Fracking: The End Is Nigh

Discussion of the latest Peak Oil news (please also check the Website News area below)

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kenneal - lagger
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Fracking: The End Is Nigh

Post by kenneal - lagger »

According to this article anyway.

Apparently even the company bosses are trying to get their money and themselves out without rocking the boat too much and collapsing the share prices. The banks are on the same game as well. Hopefully it won't end in a taxpayer bale out and the reverberations running around the world, 2008 wise. It will probably hike the oil price up as the US starts to buy in oil to replace lost domestic production.
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PS_RalphW
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Re: Fracking: The End Is Nigh

Post by PS_RalphW »

Fracking has always used the British Leyland model of economics, "whatever I lose on individual Wells I will gain by drilling more".

The companies sold shares based on continual growth of drilling to befuddle naive investors into thinking they were on the brink of massive payback.

This will result in many smaller companies defaulting on their debts and many investors losing their money. However the Wells will be sold to the big oil companies and run as stripper Wells until they become uneconomic. Fracked Wells produce the vast majority of their oil in the first 2 or 3 years, which means if they come on line when prices are high, they make money, but if prices are lower they lose it.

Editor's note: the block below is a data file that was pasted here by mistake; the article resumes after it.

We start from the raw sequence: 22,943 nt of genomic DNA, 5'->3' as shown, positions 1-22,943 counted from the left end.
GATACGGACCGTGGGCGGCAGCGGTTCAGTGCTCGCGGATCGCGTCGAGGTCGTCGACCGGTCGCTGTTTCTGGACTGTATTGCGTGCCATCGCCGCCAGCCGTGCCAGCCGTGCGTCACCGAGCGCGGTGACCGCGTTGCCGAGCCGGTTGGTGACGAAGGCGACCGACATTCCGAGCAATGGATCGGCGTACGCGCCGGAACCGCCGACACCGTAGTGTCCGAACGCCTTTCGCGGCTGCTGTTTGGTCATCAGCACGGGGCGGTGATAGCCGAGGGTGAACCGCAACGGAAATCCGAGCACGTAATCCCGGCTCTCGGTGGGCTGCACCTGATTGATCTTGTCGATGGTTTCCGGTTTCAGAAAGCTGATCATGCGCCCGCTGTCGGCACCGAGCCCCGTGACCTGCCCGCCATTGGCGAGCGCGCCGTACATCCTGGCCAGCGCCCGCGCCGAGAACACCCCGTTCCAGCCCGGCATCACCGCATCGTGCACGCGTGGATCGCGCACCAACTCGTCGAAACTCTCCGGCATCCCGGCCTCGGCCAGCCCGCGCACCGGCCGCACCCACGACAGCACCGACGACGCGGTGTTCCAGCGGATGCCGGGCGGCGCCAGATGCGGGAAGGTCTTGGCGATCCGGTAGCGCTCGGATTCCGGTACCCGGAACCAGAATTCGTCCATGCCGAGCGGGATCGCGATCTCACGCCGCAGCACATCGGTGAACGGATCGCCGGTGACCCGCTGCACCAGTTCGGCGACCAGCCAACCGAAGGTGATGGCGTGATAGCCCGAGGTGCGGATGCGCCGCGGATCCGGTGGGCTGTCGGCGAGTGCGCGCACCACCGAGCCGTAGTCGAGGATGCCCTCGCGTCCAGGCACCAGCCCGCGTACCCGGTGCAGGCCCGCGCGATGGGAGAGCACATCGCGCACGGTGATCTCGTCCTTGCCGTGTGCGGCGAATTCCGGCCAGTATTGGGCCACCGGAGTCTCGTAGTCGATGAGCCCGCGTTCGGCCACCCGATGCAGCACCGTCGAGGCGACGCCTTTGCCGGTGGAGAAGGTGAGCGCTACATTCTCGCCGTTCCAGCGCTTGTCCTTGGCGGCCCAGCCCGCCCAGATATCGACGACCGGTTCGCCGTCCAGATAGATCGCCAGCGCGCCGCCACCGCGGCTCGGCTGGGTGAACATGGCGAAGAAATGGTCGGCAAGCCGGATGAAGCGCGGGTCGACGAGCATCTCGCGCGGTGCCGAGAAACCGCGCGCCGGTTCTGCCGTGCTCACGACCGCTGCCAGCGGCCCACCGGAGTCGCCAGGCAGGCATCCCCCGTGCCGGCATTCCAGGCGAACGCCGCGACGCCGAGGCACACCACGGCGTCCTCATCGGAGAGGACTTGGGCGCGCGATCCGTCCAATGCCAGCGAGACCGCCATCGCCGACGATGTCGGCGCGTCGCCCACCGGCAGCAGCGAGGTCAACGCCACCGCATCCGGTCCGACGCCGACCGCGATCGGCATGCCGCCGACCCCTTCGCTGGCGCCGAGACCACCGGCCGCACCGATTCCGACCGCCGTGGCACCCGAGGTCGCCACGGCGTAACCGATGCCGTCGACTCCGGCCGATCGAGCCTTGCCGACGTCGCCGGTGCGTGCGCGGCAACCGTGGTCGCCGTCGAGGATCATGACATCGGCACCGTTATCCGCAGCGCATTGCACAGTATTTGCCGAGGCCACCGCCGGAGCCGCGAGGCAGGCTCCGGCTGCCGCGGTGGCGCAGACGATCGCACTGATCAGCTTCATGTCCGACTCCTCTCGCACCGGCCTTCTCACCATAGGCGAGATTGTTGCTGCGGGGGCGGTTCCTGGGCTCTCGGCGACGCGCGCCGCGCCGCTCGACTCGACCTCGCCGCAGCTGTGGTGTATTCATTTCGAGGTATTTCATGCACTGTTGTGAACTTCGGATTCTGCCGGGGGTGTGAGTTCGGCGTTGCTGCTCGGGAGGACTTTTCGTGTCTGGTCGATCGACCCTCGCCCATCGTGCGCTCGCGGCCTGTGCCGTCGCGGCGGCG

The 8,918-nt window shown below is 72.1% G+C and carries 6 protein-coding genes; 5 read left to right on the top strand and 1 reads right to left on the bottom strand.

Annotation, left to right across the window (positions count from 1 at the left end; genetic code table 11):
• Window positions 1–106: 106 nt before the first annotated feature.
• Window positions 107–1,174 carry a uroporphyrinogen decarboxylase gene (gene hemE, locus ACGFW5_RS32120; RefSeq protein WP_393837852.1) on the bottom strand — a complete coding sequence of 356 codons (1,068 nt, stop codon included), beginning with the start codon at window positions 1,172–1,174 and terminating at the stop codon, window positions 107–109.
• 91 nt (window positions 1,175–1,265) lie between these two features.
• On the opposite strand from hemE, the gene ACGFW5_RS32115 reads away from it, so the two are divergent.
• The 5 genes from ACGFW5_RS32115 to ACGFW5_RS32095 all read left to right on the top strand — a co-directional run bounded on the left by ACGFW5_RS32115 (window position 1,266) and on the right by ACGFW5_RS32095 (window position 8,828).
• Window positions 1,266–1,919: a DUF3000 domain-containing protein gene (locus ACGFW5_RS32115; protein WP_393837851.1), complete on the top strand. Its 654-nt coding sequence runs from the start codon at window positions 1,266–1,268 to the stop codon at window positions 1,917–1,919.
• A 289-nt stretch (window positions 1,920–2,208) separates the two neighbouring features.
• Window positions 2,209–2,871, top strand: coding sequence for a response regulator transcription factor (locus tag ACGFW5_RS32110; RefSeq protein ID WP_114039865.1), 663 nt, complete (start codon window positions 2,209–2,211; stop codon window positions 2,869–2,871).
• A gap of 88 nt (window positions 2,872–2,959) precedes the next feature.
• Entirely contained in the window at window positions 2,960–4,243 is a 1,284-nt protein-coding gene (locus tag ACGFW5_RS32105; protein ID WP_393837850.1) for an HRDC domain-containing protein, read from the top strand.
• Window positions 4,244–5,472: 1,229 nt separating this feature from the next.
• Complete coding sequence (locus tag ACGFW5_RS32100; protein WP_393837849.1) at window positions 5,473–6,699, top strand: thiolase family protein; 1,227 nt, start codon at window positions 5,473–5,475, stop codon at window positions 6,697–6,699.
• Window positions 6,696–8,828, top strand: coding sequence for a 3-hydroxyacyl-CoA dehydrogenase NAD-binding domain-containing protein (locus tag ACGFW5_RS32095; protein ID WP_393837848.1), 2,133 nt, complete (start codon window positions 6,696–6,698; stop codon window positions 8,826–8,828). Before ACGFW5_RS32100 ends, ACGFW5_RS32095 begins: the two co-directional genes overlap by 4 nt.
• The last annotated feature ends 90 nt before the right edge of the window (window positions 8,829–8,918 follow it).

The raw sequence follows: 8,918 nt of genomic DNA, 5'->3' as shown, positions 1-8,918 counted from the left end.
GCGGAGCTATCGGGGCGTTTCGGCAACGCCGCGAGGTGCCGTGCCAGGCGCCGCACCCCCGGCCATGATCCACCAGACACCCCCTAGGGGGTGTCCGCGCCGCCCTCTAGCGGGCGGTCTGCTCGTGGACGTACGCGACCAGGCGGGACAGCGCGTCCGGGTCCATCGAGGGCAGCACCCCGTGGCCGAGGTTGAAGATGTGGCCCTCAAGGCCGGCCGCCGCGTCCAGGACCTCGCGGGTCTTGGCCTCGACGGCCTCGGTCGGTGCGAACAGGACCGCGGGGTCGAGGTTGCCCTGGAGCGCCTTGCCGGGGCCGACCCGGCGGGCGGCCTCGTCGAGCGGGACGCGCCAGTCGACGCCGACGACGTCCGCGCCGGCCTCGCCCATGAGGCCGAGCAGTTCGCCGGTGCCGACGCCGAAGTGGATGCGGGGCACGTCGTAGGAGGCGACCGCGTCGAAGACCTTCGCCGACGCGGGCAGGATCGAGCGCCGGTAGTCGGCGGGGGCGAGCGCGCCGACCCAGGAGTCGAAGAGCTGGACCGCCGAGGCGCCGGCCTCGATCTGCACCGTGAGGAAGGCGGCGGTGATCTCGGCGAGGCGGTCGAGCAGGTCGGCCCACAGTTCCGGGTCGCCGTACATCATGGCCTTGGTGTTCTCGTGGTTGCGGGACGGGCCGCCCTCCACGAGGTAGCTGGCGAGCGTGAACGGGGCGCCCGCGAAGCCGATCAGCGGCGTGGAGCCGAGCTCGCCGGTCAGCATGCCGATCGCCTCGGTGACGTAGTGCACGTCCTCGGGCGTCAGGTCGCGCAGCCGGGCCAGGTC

The banks and investors are finally realising this, so much less money is being put into fracking, and drilling will never be fast enough to overcome depletion and regain the previous record high levels of total Fracked production. However, as demand recovers after the pandemic, and Opec's reserve production is all brought back on line, prices will rise rapidly and the level of fracking will increase too. Fracked oil is expensive oil, but it is still oil.

This means that USA is once again past the peak of production, but now electric cars are going mainstream, so global peak oil is not going to be the massive economic hit we thought it would be, at least not in rich industrial countries that afford the transition to EVs. As always, it will be poor countries that take the big hits. In terms of global limits to growth it will be climate change, or a secondary effect of overpopulation, a pandemic, that finally tips human civilisation over the edge.
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